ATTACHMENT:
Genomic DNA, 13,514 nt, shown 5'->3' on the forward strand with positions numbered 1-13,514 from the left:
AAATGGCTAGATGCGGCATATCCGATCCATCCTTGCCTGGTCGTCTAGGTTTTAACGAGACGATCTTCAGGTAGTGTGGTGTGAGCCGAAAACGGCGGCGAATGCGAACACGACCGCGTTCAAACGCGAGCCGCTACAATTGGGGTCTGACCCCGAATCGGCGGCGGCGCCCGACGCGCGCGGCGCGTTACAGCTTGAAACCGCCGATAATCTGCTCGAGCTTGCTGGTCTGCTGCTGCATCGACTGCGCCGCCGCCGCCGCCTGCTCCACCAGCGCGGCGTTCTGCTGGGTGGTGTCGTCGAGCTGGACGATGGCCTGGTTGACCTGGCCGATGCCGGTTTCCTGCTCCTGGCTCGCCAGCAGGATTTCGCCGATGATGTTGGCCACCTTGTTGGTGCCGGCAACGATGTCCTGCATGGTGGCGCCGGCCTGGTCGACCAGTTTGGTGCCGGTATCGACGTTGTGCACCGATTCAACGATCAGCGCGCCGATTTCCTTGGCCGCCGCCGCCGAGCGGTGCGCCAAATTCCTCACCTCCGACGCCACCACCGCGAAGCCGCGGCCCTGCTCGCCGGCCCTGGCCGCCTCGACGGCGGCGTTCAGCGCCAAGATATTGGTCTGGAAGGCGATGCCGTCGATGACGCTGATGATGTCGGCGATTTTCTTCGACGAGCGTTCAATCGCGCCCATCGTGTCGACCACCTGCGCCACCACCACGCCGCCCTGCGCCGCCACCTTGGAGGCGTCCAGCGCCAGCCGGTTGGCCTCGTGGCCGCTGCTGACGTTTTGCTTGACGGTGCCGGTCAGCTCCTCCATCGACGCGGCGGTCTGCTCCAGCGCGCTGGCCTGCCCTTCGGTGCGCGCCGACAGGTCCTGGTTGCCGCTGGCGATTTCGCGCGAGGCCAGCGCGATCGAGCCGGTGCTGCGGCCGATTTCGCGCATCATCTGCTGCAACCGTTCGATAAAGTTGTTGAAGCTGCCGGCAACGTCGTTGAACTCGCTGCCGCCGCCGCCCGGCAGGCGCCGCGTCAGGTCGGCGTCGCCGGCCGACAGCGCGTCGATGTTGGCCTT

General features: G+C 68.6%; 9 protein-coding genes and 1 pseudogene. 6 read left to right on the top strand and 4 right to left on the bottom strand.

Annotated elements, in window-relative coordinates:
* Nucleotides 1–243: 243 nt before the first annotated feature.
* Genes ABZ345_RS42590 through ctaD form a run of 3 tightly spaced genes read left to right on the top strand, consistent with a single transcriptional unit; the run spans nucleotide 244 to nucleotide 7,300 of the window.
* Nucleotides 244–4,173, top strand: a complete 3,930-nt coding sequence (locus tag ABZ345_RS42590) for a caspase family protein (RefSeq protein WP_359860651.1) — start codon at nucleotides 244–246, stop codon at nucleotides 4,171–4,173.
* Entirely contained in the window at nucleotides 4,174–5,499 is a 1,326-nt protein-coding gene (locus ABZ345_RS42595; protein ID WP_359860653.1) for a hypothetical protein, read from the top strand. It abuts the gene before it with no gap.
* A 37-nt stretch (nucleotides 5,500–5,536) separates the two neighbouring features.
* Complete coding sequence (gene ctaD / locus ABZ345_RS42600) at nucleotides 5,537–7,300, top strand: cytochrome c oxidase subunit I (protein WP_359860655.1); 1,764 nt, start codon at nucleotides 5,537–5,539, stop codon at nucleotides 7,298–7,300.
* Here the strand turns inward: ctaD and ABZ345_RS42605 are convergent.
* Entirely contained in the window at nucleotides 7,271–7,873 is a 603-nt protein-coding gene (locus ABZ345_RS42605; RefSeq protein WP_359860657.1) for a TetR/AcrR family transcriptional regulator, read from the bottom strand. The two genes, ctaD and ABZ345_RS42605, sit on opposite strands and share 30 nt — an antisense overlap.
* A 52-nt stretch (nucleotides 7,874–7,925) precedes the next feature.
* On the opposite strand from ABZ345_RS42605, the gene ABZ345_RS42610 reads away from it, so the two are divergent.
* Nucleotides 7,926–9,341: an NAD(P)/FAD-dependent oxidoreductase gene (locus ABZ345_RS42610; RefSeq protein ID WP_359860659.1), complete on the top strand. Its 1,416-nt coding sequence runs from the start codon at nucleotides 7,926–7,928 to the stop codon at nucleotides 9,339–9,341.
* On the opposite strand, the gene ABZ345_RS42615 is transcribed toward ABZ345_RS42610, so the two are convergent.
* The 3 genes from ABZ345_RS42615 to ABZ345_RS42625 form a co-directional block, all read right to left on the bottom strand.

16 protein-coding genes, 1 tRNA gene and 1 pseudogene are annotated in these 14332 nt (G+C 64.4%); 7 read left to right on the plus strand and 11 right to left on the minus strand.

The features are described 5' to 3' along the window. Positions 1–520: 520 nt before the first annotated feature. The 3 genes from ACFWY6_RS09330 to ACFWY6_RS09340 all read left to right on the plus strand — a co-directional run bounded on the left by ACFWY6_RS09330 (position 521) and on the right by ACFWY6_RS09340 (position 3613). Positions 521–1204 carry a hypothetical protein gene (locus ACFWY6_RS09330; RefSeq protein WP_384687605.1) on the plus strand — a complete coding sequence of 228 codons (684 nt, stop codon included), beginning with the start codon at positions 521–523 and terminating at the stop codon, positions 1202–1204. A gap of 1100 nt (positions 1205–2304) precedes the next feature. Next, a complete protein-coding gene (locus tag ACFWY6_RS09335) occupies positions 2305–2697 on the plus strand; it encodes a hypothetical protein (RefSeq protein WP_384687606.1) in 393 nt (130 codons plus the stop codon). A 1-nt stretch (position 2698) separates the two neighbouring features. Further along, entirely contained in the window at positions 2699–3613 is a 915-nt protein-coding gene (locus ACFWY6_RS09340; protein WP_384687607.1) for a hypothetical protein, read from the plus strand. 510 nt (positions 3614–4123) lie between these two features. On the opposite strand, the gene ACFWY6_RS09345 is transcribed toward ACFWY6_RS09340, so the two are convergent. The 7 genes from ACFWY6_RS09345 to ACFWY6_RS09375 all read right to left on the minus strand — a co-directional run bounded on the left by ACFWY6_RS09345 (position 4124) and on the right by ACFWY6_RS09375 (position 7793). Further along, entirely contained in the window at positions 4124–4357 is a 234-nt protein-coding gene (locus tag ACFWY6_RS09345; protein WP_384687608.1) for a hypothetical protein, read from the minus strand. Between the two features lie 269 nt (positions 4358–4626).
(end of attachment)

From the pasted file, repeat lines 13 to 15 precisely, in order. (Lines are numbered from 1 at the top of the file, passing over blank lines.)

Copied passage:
* A 52-nt stretch (nucleotides 7,874–7,925) precedes the next feature.
* On the opposite strand from ABZ345_RS42605, the gene ABZ345_RS42610 reads away from it, so the two are divergent.
* Nucleotides 7,926–9,341: an NAD(P)/FAD-dependent oxidoreductase gene (locus ABZ345_RS42610; RefSeq protein ID WP_359860659.1), complete on the top strand. Its 1,416-nt coding sequence runs from the start codon at nucleotides 7,926–7,928 to the stop codon at nucleotides 9,339–9,341.